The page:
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The Wise Man’s Timber

2010. 16 July

Rajesh Kumar talks about the bamboo dome constructed to represent India at the World Expo.(Associated Press)

by James T. Areddy

( Hidden amongst the glass, cement and steel of Shanghai is bamboo. The spindly green grass is a feature at nine pavilions at the city’s World Expo, and proponents say the event has pushed the boundaries of how bamboo can be used.

India’s pavilion sports perhaps the world’s largest bamboo dome, soaring 17 meters (about 56 feet). Vietnam’s building entry aims to replicate a forest with bamboo columns.

Norway uses bamboo-based panels, and Peru structures its walls with bamboo and clay. With an outside of bamboo, the Madrid pavilion is a mock-up of a low-cost housing project for that city. (The exterior of Spain’s pavilion is a tapestry of rattan, a type of palm.)

In a conference this week in the India pavilion and sponsored by the International Network for Bamboo and Rattan, or Inbar, architects and designers touted bamboo’s properties.

Speed is bamboo’s defining characteristic. It grows up to 1.2 meters (nearly 4 feet) per day, faster than any plant aside from some seaweeds. In tropical conditions, it may rise 30 meters in 45 days and can be harvested in four or five years, then grows right back. “There’s no timber that does the same and provides you the same amount of materials,” says J. Coosje Hoogendoorn, director general of Beijing-based, United Nations-backed Inbar.

In “Bamboo: The Wise Man’s Timber,” a brief Inbar promotional video previewed at the conference, the list of benefits went beyond its growth pace.

Bamboo, according to the film, absorbs carbon, provides forest cover, prevents soil erosion and “is cool” — skateboarders and snowboarders stand on it. Bamboo is food and flexible. When carpenters incorporate bamboo into distinctive flooring, it can represent a transfer of wealth from rich to poor.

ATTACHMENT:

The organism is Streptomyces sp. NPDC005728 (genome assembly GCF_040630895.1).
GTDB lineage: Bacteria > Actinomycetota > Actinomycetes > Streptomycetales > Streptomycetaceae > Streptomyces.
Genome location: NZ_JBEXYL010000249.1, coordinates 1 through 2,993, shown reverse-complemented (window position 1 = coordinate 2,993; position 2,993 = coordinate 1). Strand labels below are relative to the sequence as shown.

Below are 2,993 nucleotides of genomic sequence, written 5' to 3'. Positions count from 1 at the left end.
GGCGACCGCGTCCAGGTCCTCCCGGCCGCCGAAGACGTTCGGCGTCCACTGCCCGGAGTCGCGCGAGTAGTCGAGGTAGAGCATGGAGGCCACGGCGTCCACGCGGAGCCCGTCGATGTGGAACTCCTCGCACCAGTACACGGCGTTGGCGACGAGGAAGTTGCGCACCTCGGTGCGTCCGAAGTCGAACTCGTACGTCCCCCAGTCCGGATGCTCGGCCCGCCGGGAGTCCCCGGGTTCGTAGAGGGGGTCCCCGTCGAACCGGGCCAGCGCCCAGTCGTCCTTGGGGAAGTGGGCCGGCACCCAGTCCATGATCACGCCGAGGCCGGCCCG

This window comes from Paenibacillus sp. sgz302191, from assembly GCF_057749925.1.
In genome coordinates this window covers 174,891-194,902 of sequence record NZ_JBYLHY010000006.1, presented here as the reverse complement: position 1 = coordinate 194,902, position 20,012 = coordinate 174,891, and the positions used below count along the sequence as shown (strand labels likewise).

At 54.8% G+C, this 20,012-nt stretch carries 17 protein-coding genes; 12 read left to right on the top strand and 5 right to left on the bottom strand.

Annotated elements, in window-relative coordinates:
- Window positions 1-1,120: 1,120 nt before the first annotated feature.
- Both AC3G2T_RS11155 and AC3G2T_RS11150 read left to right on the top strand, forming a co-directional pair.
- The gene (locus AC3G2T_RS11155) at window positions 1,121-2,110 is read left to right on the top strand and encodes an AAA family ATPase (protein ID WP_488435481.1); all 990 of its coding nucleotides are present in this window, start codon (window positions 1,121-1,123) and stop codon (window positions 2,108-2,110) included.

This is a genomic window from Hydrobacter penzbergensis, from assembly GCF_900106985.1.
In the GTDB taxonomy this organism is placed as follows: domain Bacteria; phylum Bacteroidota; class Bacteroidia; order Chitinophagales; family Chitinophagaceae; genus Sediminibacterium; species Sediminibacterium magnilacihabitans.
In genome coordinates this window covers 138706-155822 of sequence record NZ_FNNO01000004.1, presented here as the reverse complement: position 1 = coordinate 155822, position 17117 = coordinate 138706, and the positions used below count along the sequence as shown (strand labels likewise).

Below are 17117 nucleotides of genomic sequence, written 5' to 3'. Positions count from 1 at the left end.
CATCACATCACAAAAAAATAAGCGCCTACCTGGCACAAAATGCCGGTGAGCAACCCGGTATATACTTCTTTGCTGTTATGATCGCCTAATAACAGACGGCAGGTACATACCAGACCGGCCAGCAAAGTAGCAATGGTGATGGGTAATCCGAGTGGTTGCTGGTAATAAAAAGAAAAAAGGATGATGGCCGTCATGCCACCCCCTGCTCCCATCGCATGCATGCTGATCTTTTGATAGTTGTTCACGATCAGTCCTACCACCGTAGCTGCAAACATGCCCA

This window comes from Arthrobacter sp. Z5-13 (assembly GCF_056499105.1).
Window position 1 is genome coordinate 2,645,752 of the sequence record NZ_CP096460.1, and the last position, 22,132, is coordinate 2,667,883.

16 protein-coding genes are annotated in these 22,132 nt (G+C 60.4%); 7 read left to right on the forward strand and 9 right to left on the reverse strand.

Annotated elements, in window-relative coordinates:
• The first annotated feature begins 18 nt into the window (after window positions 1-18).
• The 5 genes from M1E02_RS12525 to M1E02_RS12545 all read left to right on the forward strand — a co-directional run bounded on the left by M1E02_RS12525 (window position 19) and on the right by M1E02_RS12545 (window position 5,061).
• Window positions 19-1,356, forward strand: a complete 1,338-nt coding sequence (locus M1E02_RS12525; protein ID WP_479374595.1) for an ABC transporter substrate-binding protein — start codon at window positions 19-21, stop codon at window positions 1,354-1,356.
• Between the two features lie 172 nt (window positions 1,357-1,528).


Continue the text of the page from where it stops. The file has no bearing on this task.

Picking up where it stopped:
Inbar says 1.5 billion people, or nearly 25% of the global population, use bamboo in their lives. It values the industry at $5 billion.

But bamboo has urbanized more slowly than people have, according to Hoogendoorn. As people in the countryside know which cow produced the milk they drink, but city dwellers think of milk as something that comes in a carton, the potential urban base of users of bamboo isn’t familiar enough with the plant’s origins.

A possible reason bamboo’s prospects have been slow to materialize: It can be a hassle.

Even supporters at the conference were quick to point out the limitations. “It gets moldy too fast, which is the basic problem with transportation,” says Lin Hai, president of Hangzhou-based Dasso International Group, a major maker of bamboo flooring and other products.

Bamboo can crack when introduced to a cooler, drier climate. If it isn’t heated first, bugs will attack the sugars in bamboo. Its fibrous consistency means splinters are common, and sharp. Bamboo, in a finished form, can be pricey.

And put to use, bamboo isn’t necessarily “green,” since glues, laminates and other critical components can offset its environmental benefits.

For bamboo huggers, the Shanghai Expo’s India pavilion epitomizes the possibilities.

The idea of a bamboo dome, says its designer, D.R. Naidu, originated with Japan’s pavilion at Expo 2000 in Hanover, made of paper tubes. Naidu also incorporated his knowledge of massive festival structures used in Calcutta and thought, “We can definitely do bamboo.”

The dome, ultimately modeled on Sanchi Stupa in Madhya Pradesh, features a 34.4-meter diameter and 17-meter height. It uses 12 kilometers (7.5 miles) of bamboo linked into 36 beams, all of it harvested from nearby Anji, in Zhejiang province.

In marveling at the dome, no one much wants to discuss the four green strips of steel that rim the structure hold it in place, nor the cement and PVC needed to keep out the rain.

The feature underneath the bamboo dome: a 3-D movie.

– James T. Areddy. Follow him on Twitter @jamestareddy.